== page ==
In Rancho Cucamonga, California, a police officer can pull you over when you’re driving if they have probable cause. This can include anything ranging from seeing you swerve on the road or noticing a taillight out on your car. If you are pulled over and the officer suspects you may be driving drunk, they can ask you to take a breathalyzer test. These are used to measure the amount of alcohol in your system, but you may wonder about their accuracy. In this blog post, we’re breaking down just how accurate breathalyzers really are.
What Does a Breathalyzer Measure?
A breathalyzer is meant to measure the amount of alcohol in a person’s breath after they have been drinking and the liquid has reached their bloodstream. When blood passes through the lungs, alcohol vapor then seeps out of the body through the person’s breath. This is also referred to as “breath alcohol,” which contains microscopic molecules that include alcohol content. Breathalyzers are meant to detect this minute amount of alcohol found in a person’s breath and measure its amount.
Are Breathalyzers Accurate?
A breathalyzer test can give an accurate reading. However, they have been known to err in some instances, causing their readings to be inaccurate. The devices are susceptible to errors due to several factors, including the following:
The device’s margin of error
Physiological differences in drivers
Interference from radio frequency
Improper calibration of the device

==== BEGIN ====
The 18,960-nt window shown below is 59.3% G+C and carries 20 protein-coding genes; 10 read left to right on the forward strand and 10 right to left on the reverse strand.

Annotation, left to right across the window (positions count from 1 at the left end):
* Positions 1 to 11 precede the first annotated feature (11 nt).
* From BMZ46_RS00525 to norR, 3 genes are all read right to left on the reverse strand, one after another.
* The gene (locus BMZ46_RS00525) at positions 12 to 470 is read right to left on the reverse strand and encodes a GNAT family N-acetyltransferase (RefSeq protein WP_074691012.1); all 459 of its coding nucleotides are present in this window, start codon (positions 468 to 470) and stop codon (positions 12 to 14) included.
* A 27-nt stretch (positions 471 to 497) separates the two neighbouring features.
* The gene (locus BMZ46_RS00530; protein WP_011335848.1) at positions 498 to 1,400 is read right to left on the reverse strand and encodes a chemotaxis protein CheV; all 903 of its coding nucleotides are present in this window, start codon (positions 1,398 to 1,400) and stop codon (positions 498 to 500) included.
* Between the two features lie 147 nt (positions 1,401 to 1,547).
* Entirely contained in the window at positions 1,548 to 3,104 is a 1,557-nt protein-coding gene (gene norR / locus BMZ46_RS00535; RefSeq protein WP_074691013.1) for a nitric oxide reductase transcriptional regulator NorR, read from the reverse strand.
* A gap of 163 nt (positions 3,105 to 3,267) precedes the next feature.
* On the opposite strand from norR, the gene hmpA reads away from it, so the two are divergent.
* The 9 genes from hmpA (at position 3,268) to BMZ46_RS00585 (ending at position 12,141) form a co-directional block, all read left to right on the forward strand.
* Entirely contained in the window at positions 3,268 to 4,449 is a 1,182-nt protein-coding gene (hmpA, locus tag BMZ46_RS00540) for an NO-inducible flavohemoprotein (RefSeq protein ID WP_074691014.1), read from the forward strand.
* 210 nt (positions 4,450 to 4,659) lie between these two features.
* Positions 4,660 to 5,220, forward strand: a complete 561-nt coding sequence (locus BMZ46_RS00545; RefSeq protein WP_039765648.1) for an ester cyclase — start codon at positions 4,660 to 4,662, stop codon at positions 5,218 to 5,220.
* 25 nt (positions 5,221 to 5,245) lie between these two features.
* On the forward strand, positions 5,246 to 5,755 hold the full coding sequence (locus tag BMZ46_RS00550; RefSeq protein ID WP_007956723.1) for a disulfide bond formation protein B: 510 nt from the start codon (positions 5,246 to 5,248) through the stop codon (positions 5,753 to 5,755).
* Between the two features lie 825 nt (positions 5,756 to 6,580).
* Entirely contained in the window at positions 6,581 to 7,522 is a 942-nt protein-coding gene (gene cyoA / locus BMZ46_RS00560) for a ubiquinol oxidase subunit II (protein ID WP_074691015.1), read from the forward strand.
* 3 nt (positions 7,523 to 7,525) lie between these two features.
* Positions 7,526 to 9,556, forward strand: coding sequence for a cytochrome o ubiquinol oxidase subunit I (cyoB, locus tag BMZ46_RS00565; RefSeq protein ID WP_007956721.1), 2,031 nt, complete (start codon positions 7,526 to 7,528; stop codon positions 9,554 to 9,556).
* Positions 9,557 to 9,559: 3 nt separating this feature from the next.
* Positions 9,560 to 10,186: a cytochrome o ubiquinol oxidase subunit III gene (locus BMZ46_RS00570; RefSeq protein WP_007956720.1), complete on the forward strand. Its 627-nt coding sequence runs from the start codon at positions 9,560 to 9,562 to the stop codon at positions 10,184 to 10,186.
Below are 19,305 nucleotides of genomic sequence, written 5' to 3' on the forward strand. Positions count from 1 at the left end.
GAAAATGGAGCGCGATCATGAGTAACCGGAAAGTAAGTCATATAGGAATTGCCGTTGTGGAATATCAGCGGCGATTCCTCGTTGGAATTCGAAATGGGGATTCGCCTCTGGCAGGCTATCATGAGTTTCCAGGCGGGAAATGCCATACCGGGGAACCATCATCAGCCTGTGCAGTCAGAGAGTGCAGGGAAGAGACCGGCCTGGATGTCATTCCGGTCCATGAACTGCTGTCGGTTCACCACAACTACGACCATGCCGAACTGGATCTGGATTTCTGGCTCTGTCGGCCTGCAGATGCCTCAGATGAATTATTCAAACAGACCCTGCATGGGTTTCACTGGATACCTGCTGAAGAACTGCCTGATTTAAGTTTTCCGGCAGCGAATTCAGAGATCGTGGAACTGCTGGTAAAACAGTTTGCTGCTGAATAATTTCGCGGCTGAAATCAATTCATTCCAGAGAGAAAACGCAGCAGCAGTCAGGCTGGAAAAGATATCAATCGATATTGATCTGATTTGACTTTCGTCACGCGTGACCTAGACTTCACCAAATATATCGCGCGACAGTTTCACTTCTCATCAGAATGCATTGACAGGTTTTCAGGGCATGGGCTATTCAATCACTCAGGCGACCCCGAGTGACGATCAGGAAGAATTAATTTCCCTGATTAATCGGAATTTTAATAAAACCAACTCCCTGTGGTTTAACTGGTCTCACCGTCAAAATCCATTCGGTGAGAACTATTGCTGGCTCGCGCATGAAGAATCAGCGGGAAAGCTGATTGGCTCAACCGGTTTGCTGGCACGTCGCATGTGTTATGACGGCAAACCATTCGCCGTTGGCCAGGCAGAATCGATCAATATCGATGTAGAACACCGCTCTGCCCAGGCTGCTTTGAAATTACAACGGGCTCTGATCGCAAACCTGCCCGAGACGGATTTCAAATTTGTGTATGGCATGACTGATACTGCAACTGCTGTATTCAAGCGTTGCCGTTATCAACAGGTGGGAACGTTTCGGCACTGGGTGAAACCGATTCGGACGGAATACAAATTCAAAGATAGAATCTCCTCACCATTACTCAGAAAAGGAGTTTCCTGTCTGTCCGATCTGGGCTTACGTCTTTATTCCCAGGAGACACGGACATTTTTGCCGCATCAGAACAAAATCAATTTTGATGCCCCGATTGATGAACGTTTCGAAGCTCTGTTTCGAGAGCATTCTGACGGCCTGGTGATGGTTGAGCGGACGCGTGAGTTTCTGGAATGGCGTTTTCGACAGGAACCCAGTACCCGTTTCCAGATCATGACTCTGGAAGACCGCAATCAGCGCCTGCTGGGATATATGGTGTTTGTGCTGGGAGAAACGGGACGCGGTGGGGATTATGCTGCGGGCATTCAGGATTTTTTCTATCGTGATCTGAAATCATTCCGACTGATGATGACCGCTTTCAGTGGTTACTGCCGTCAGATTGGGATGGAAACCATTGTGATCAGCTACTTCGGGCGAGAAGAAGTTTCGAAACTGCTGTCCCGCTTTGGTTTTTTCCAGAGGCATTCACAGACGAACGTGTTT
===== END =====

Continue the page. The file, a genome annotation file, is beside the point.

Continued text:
Residual alcohol in a person’s mouth
Something tainting the breath sample
There are two types of devices used to measure breath alcohol: the evidential breath test (EBT) device and the preliminary alcohol screening (PAS) device. Overall, EBTs tend to be more accurate and are found at police stations. PAS devices are less reliable, but because they are portable, they are usually the first device used to test your BAC. Because PAS devices are used for tests done on the road, there is a higher chance of error in your first screening.
The Margin of Error of Breathalyzers
Even in the best circumstances, there is a risk of an inaccurate reading as the devices are not perfect. In some breathalyzers, for instance, the margin of error is only 0.01 percent which doesn’t seem like much. However, it means if you are asked to take a breathalyzer test your BAC could be read at 0.08 percent, the legal limit, but it might actually be 0.07 percent, below the legal limit.
Because there are so many discrepancies when it comes to breathalyzer tests, there’s a lot of room for argument and negotiation. If you have been arrested for drunk driving and believe the breathalyzer was inaccurate, contact the law offices of Newman & Allen immediately to speak with a Rancho Cucamonga, criminal defense attorney. Our experienced criminal defense lawyers will help you with our thorough investigation tactics and tireless fight to potentially get the charges against you reduced or even dropped altogether.